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With summer coming to a close, you might plan on putting up some of its bounty. Canning—preserving fruits and vegetables in glass jars—is a trendy way to flex your home ec skills while producing delicious jellies and jams. But the practice is anything but new, as scholar Danille Elise Christensen writes. It was once a critical part of the lives of Southern women.

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Home canning has never been simply a necessity, says Christensen. Rather, it’s ripe with “social and aesthetic pleasures.” Though the work is difficult, and usually performed by women caught in an unequal division of household labor with men, it gave real satisfaction to women of the past.

Anyone who’s spent any time canning knows it’s no joke. It’s hot, sweaty work that’s preceded by backbreaking harvesting and preparation of fruits and veggies. But Christensen documents the ways it was worth it for Southern women of the past. There was the sense of accomplishment as jars cooled and snapped shut, a sense of self-sufficiency in knowing that one could produce their own food. And for women who faced hunger and economic instability, that satisfaction ran deep—a full pantry was a precious bulwark against starvation.

Many women prided themselves on putting up not just as much as they themselves could eat, but some to spare, a surplus mentality that was community-minded and that fostered personal networks and community eating. Those who had more than they could eat could afford to gift food to others, and that was a sign of prosperity and generosity that carried social weight.

And then there’s the pleasure of display that goes along with a row of brightly-colored jars. Canners “are no strangers to variety” and prized having a number of different ways to preserve a fruit or vegetable up their sleeves. Though women were encouraged to make their food to taste, leading to a wide variety of preferred flavorings and textures, the aesthetic of canning is one of “a uniform, harmonious, and visual regularity.” Uniform-looking jars have always been rewarded, as have fruits that look as fresh as possible in the jar. “Pretty” canned goods sparkle in the light, and cans are often intended for display on cellar shelves or state fair podiums. Some women even made a habit of visiting one another’s pantries to admire one another’s vibrant, beautifully stocked shelves.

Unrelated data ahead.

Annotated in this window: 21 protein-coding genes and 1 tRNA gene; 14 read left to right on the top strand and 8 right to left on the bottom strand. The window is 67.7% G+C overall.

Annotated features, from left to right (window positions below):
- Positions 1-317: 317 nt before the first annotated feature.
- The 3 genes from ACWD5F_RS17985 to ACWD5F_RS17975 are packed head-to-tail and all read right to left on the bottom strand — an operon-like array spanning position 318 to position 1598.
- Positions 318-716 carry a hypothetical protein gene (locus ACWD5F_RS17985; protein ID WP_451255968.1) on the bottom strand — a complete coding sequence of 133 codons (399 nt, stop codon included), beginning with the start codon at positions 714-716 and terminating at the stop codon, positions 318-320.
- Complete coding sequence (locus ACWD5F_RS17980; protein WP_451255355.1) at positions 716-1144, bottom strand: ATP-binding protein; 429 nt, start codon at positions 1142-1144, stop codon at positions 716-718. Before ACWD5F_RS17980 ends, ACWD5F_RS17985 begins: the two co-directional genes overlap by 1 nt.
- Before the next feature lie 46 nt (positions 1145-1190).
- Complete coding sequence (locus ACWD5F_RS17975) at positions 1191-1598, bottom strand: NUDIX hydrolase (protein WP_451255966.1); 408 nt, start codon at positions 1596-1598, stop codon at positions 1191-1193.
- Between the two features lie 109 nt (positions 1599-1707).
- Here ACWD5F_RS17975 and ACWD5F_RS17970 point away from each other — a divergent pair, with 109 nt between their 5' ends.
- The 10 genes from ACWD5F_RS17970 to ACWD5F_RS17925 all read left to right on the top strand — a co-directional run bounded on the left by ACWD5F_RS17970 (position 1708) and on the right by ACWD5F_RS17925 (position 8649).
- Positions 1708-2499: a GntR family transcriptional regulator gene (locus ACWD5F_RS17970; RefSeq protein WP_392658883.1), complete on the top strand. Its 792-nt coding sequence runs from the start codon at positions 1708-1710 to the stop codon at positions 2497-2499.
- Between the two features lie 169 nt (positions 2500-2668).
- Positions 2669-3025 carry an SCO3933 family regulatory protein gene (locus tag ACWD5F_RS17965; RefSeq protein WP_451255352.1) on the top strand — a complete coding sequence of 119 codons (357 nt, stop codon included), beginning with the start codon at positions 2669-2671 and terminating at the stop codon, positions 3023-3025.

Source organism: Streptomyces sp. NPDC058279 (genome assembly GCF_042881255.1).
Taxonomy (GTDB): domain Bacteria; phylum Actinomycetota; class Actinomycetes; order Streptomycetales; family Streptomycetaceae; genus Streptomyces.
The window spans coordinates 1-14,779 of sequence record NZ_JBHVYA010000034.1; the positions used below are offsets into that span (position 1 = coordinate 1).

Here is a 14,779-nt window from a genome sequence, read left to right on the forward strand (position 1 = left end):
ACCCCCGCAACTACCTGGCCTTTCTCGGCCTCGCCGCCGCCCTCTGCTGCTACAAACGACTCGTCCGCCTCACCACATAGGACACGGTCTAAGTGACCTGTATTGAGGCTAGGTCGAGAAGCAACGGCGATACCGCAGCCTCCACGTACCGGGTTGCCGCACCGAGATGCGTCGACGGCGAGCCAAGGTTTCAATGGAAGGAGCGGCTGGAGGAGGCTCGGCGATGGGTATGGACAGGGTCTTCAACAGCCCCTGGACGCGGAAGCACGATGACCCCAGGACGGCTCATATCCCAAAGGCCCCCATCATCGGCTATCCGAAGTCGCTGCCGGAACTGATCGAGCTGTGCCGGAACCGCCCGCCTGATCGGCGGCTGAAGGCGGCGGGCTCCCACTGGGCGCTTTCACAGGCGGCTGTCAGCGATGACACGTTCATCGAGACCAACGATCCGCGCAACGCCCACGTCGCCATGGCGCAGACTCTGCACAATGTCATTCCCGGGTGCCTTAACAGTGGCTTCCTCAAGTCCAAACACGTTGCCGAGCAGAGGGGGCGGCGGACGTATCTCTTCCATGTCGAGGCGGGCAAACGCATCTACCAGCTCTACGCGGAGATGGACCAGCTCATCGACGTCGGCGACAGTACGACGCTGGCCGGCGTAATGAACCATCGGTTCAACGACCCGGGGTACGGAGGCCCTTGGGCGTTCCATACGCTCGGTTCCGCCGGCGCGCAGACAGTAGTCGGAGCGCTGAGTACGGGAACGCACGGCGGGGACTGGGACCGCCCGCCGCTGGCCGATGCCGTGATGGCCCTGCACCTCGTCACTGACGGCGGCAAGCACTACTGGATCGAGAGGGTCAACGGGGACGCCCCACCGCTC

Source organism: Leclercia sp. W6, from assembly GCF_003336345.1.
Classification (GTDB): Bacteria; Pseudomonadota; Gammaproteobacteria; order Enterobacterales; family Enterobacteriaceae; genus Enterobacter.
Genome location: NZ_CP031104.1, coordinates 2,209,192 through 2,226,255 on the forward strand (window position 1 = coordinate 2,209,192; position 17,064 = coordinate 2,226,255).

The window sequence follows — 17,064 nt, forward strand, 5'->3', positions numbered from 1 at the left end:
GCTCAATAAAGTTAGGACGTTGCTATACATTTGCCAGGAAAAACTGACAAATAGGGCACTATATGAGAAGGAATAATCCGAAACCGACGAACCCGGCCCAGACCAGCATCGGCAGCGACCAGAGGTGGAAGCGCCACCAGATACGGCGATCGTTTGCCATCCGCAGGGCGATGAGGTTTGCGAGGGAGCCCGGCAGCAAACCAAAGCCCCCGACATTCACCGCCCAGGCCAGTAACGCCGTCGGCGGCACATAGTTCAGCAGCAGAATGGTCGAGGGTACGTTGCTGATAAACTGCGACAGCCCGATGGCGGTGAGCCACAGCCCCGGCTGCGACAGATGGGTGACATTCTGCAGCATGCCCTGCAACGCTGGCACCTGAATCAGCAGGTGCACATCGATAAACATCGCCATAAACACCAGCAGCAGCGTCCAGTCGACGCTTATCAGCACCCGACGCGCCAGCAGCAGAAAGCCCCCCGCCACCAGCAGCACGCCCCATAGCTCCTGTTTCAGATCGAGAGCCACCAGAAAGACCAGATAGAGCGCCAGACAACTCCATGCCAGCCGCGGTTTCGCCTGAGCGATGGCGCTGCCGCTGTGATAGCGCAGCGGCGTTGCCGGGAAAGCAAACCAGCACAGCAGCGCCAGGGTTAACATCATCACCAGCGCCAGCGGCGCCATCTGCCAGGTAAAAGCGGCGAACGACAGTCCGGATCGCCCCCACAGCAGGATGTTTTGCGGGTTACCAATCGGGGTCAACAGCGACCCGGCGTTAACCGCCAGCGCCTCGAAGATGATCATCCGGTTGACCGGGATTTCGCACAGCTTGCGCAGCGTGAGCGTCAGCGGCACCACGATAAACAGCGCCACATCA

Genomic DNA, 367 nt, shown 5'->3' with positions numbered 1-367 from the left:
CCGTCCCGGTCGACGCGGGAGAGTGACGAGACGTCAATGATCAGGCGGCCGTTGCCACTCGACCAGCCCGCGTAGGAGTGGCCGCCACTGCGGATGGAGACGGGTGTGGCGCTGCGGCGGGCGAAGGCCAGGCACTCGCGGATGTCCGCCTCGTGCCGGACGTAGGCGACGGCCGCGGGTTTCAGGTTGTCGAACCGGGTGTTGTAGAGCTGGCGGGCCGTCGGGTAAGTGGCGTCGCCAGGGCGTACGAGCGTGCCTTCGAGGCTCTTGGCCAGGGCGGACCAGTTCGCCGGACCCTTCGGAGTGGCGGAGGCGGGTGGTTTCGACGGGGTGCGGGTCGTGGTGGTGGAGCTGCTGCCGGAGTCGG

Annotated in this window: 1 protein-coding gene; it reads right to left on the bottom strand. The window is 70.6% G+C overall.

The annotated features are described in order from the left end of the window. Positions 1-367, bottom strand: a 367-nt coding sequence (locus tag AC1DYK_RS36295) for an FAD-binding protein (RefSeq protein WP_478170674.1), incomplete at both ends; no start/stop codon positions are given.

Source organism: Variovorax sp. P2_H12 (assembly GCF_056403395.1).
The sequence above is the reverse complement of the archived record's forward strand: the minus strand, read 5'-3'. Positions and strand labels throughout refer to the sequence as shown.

“Paying attention to the talk of canners in the rural southern past and to its resonances in the present helps us to avoid assuming that play, pleasure, and beauty are the exclusive property of the young, urban, and well-to-do,” writes Christensen. Women of the past loved canning for the same reasons modern ones do—even if the the fruits of their tasty labor were a necessity and not just a novelty.


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Southern Cultures, Vol. 21, No. 1, Food (SPRING 2015), pp. 15-42
University of North Carolina Press